The bill would do several things:
- Require all prospective firearms purchasers at gun shows or on the Internet to pass a background check. It would not, however, require background checks for private purchases.
- Provide incentives to states to provide full criminal- and mental-health data to the federal background check database.
- Make several small tweaks to existing gun laws long-sought by Second Amendment advocates, such as providing greater protections for gun owners to travel with their weapons and allowing active-duty military members to purchase firearms where they live.
- Establish a national commission on mass violence, a key priority for Manchin, that will look at the roots of violence from the perspectives of both policy and culture.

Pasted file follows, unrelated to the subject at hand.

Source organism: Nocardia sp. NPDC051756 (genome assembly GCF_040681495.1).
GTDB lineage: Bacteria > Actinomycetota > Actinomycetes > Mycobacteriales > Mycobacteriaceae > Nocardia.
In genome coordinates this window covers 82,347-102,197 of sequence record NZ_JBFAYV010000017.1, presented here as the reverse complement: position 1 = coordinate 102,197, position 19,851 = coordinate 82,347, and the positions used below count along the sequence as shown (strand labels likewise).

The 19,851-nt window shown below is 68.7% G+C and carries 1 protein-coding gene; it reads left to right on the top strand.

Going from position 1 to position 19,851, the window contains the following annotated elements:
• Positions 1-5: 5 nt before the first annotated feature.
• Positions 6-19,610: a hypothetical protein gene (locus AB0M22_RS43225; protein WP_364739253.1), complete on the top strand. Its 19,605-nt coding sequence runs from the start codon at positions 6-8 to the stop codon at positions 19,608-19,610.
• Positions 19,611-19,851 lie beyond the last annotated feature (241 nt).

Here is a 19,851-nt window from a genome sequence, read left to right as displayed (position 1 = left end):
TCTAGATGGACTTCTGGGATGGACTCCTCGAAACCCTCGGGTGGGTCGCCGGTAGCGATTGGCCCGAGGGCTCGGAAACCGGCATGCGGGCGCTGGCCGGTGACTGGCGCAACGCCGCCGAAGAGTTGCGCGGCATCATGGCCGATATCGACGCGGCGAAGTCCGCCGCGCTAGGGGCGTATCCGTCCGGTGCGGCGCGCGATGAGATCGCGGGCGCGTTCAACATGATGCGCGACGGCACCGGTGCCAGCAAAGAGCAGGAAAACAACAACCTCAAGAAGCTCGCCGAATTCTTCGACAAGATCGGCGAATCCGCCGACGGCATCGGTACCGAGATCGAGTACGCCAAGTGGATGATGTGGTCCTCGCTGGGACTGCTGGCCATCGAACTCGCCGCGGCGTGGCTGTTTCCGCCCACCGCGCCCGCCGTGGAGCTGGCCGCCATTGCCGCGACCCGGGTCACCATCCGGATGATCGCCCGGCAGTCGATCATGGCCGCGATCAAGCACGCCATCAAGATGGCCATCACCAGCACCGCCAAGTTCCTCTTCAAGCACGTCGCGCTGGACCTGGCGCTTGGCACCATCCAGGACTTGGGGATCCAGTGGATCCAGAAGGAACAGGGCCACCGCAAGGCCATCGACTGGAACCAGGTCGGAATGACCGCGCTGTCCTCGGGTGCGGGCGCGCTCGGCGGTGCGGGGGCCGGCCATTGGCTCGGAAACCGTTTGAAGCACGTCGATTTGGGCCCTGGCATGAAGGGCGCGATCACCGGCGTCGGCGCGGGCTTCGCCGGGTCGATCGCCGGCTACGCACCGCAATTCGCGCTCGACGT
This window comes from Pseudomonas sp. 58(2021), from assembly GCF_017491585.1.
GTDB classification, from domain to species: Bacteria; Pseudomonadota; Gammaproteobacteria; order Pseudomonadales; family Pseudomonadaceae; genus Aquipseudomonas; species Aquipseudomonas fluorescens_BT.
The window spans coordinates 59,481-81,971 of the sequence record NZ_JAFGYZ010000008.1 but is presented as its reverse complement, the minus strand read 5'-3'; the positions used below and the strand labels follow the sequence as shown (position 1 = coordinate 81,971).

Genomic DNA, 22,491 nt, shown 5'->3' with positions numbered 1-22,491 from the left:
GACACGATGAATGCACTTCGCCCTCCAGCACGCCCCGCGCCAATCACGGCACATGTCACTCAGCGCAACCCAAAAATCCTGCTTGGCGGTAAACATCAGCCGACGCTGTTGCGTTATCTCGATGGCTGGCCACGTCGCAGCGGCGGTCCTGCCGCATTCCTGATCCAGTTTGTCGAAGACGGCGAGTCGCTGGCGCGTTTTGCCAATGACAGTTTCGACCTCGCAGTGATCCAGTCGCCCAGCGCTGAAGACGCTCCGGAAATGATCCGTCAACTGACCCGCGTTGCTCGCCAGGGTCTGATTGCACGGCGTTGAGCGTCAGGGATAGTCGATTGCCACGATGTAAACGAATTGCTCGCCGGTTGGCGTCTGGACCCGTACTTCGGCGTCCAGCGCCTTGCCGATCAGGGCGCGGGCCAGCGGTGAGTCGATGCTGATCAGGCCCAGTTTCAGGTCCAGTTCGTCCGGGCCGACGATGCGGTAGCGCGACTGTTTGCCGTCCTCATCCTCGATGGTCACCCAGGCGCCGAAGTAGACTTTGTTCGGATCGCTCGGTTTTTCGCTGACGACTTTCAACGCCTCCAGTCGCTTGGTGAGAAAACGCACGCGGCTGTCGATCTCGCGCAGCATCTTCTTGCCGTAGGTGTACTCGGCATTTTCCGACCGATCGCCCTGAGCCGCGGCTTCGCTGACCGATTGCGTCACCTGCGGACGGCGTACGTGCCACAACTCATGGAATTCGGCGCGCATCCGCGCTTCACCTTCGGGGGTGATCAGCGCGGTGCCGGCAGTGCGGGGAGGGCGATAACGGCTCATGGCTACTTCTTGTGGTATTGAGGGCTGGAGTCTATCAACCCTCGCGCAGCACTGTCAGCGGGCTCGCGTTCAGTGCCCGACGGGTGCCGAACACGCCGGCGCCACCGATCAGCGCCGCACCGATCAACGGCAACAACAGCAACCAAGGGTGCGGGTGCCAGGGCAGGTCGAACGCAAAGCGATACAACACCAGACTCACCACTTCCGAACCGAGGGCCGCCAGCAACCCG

“This is a bipartisan movement, it's bipartisan amendment, and we all know that a bipartisan solution is a lasting solution,” said Manchin, who had chased a deal on background checks in talks with Sen. Tom Coburn (R) of Oklahoma and Sen. Charles Schumer (D) of New York, among others.
The question now is how many Republicans Toomey can bring to the bill, which will need 60 votes to avoid the threat of another filibuster before the final vote. Not all Republicans who are expected to vote Thursday to allow debate to proceed are considered sure "yes" votes on the actual legislation. Meanwhile, Republican colleagues including Sens. Rand Paul of Kentucky and Ted Cruz of Texas, Toomey's erstwhile allies on fiscal matters, are vowing to halt any gun measure in its tracks.